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Photo: Aurora Samperio/NurPhoto via Getty Images

Every incumbent president since FDR who has avoided a recession in the lead-up to an election year was re-elected.

Why it matters: More Americans are saying they approve of President Trump's handling of the economy, even though they disapprove overall. 51% of people disapprove of Trump's job performance in a Wall Street Journal/NBC News poll out last week, but 51% approve of him on the economy. If he loses, it would be a big break with recent history.

The 2020 election is about 18 months away, and key metrics show the economy is surprising to the upside.

Details:

  • The economy grew 2.3% during Trump's first full year in office, and it hit 2.9% in 2018 — slightly less than the 3% the White House promised, but still the fastest annual pace since 2015.
  • Unemployment is at a 50-year low, and the stretch of job growth that began under Obama has continued for a record 103 months.
  • By the Federal Reserve's own guidance, low interest rates will stay low for a while longer. (In fact, inflation is so tepid, traders are betting interest rates will be even lower in coming months.)

Yes, but: While recession fears have subsided, there's no guarantee that Trump's strong economy will keep pace through 2020. Among the big unknowns, for instance, are the potential economic effects of heightened U.S.-China trade tensions.

  • Flashback: What had been an otherwise impressive stretch for economic growth during the first half of Jimmy Carter's presidency began to unravel in 1980 — the same year Carter unsuccessfully sought a second term.

The other side: Democratic 2020 presidential hopefuls are saying the booming economy isn't touching all corners of the country. Many are pointing to income inequality, while others are tapping into the ways in which the capitalist system has failed.

  • For instance, Bernie Sanders told ABC last week "the economy is doing well ... but that does not mean that for millions of working people they are not struggling economically today."
  • John Hickenlooper told Axios at the Milken Conference that "just because you have record low unemployment ... does not mean the country is better off."

The bottom line: "Many voters are willing to forgive the noise (political incorrectness, tweets, Mueller) as long as the signal (economy) stays strong,” e-mails lobbyist Bruce Mehlman, whose quarterly slide deck tipped us to this trend.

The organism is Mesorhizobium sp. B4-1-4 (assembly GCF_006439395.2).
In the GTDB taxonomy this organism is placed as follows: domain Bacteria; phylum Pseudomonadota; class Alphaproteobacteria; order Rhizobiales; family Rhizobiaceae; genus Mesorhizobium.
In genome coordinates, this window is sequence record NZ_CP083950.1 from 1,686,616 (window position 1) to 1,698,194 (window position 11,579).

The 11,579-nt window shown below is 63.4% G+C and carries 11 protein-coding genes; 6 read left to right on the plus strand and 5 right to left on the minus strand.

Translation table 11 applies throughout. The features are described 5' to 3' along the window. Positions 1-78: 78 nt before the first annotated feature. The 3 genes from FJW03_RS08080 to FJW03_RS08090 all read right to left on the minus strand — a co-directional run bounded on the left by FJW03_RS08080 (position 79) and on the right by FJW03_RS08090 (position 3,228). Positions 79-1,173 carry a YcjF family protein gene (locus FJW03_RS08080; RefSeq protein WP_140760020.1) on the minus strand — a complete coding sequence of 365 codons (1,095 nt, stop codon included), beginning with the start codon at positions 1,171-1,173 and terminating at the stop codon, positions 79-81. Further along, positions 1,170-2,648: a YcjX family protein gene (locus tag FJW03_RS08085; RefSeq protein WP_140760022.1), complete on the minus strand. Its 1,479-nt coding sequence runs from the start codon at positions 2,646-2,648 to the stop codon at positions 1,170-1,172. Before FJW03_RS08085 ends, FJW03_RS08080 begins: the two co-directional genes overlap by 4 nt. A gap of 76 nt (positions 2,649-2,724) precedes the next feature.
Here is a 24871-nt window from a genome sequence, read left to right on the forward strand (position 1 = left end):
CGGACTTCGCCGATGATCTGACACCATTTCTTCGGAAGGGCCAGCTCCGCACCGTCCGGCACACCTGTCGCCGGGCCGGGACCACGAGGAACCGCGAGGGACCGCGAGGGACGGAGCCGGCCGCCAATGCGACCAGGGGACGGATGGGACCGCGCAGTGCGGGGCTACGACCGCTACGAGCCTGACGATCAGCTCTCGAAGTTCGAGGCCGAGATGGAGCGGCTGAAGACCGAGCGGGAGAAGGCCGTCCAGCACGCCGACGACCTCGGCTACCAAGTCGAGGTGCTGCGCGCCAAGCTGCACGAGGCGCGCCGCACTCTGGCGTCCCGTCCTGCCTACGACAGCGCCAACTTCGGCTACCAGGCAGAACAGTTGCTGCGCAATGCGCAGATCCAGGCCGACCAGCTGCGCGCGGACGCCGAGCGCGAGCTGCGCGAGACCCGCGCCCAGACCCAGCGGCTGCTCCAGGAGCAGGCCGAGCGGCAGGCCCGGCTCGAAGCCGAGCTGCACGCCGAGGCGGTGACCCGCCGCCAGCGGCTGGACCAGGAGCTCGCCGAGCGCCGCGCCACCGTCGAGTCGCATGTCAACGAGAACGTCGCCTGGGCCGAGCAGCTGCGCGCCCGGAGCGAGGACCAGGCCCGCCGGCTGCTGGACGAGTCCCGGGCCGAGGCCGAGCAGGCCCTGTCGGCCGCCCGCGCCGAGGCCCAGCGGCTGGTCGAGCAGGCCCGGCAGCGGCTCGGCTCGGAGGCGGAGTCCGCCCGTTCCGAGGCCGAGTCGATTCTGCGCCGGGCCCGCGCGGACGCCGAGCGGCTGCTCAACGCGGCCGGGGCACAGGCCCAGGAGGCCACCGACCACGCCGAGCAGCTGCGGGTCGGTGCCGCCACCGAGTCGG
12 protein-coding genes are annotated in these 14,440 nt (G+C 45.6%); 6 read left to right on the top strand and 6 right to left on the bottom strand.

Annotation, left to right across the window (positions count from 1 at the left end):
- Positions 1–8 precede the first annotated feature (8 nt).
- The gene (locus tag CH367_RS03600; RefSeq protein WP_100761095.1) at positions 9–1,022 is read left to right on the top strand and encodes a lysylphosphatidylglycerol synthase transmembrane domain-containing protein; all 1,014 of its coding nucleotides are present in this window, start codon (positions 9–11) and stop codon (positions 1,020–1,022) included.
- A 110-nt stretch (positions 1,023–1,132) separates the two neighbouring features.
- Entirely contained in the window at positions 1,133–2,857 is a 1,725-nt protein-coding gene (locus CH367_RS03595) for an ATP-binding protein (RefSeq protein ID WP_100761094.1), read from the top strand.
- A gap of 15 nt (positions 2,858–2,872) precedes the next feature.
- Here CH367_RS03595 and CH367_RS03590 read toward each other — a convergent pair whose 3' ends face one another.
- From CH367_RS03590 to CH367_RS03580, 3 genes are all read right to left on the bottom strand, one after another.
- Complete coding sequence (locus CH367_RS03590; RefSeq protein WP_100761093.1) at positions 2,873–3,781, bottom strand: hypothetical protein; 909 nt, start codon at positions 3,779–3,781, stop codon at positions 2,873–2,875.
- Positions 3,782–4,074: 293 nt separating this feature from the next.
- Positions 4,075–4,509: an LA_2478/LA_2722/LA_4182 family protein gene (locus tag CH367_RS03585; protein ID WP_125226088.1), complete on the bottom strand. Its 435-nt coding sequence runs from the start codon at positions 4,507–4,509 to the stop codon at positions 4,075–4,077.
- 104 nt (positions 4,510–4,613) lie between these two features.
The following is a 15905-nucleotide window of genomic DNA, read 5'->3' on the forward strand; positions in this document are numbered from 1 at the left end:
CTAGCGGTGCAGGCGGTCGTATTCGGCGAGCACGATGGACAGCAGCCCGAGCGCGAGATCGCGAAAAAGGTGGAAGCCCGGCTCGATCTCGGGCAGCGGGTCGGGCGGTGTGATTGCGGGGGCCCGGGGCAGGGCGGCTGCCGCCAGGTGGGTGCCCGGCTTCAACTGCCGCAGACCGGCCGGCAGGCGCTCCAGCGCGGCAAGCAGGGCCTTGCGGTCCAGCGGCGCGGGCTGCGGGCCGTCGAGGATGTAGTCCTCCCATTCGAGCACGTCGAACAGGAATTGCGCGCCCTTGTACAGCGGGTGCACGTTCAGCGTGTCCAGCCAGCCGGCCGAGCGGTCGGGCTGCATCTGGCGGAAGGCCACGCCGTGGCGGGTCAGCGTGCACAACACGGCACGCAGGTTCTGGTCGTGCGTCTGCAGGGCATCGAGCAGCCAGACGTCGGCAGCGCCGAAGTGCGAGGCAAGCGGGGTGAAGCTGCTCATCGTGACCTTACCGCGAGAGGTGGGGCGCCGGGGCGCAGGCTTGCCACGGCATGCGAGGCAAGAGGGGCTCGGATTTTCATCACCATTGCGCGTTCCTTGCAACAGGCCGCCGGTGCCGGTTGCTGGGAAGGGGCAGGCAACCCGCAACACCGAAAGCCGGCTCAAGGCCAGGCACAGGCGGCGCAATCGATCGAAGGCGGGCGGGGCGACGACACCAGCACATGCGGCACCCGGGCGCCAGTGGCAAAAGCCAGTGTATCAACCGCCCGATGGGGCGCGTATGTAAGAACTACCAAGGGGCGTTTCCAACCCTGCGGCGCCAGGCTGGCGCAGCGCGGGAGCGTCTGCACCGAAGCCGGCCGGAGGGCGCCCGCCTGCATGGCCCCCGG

Go deeper

Swing voters oppose Texas abortion law

Protesters at a rally at the Texas State Capitol. Photo: Jordan Vonderhaar/Getty Images

All 10 swing voters in Axios’ latest focus groups — including those who described themselves as "pro-life" — said they oppose Texas' new anti-abortion law.

Why it matters: If their responses reflect larger patterns in U.S. society, this could hurt Republicans with women and independents in next year's midterm elections. The swing voters cited overreach, invasion of privacy and concerns about frivolous lawsuits jamming up the courts.

1 hour ago - Politics & Policy

Scoop: Biden bombs with Manchin

Then-Vice President Joe Biden conducts a ceremonial swearing-in for Sen. Joe Manchin in 2010. Photo: Tom Williams/Roll Call

President Biden failed to persuade Sen. Joe Manchin (D-W.Va.) to agree to spending $3.5 trillion on the Democrats' budget reconciliation package during their Oval Office meeting on Wednesday, people familiar with the matter tell Axios.

Why it matters: Defying a president from his own party — face-to-face — is the strongest indication yet Manchin is serious about cutting specific programs and limiting the price tag of any potential bill to $1.5 trillion. His insistence could blow up the deal for progressives and others.

Biden blindsides Europe with new AUKUS alliance on China

Photo illustration: Sarah Grillo/Axios. Photo: Melina Mara/The Washington Post via Getty Images

President Biden is constructing and deepening new alliances to strengthen the U.S. position in its showdown with China, but he risks alienating longstanding allies in the process.

Why it matters: Biden heralded a new agreement to help Australia acquire nuclear submarines as part of a trilateral security pact with the U.K. and the U.S. as an "historic step" to update U.S. alliances to face new challenges. The message from French foreign minister, Jean-Yves Le Drian, was quite different.